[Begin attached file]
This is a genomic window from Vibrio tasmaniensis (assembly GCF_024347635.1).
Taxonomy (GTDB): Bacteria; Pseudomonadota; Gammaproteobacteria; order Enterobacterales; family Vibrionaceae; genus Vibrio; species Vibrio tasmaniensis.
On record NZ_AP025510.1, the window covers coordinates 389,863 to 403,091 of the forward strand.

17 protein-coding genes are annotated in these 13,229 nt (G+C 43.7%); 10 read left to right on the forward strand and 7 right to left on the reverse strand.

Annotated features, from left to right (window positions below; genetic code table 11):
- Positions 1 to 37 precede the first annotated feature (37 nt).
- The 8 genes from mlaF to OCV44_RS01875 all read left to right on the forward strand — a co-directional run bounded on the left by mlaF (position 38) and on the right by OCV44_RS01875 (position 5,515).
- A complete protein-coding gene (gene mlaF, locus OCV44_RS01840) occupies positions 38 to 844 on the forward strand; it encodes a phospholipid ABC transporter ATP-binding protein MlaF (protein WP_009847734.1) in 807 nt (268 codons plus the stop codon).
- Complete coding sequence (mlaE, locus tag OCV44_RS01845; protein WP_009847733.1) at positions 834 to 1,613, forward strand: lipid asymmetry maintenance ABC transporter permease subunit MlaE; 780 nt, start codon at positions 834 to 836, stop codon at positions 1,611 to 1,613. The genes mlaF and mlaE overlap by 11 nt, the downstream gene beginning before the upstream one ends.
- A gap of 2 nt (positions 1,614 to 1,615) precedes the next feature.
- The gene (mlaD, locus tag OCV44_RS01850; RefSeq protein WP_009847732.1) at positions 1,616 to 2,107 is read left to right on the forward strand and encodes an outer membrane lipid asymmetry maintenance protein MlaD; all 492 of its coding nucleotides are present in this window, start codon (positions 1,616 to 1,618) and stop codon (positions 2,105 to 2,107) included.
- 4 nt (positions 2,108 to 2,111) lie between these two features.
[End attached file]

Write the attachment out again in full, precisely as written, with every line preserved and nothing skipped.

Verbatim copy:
This is a genomic window from Vibrio tasmaniensis (assembly GCF_024347635.1).
Taxonomy (GTDB): Bacteria; Pseudomonadota; Gammaproteobacteria; order Enterobacterales; family Vibrionaceae; genus Vibrio; species Vibrio tasmaniensis.
On record NZ_AP025510.1, the window covers coordinates 389,863 to 403,091 of the forward strand.

17 protein-coding genes are annotated in these 13,229 nt (G+C 43.7%); 10 read left to right on the forward strand and 7 right to left on the reverse strand.

Annotated features, from left to right (window positions below; genetic code table 11):
- Positions 1 to 37 precede the first annotated feature (37 nt).
- The 8 genes from mlaF to OCV44_RS01875 all read left to right on the forward strand — a co-directional run bounded on the left by mlaF (position 38) and on the right by OCV44_RS01875 (position 5,515).
- A complete protein-coding gene (gene mlaF, locus OCV44_RS01840) occupies positions 38 to 844 on the forward strand; it encodes a phospholipid ABC transporter ATP-binding protein MlaF (protein WP_009847734.1) in 807 nt (268 codons plus the stop codon).
- Complete coding sequence (mlaE, locus tag OCV44_RS01845; protein WP_009847733.1) at positions 834 to 1,613, forward strand: lipid asymmetry maintenance ABC transporter permease subunit MlaE; 780 nt, start codon at positions 834 to 836, stop codon at positions 1,611 to 1,613. The genes mlaF and mlaE overlap by 11 nt, the downstream gene beginning before the upstream one ends.
- A gap of 2 nt (positions 1,614 to 1,615) precedes the next feature.
- The gene (mlaD, locus tag OCV44_RS01850; RefSeq protein WP_009847732.1) at positions 1,616 to 2,107 is read left to right on the forward strand and encodes an outer membrane lipid asymmetry maintenance protein MlaD; all 492 of its coding nucleotides are present in this window, start codon (positions 1,616 to 1,618) and stop codon (positions 2,105 to 2,107) included.
- 4 nt (positions 2,108 to 2,111) lie between these two features.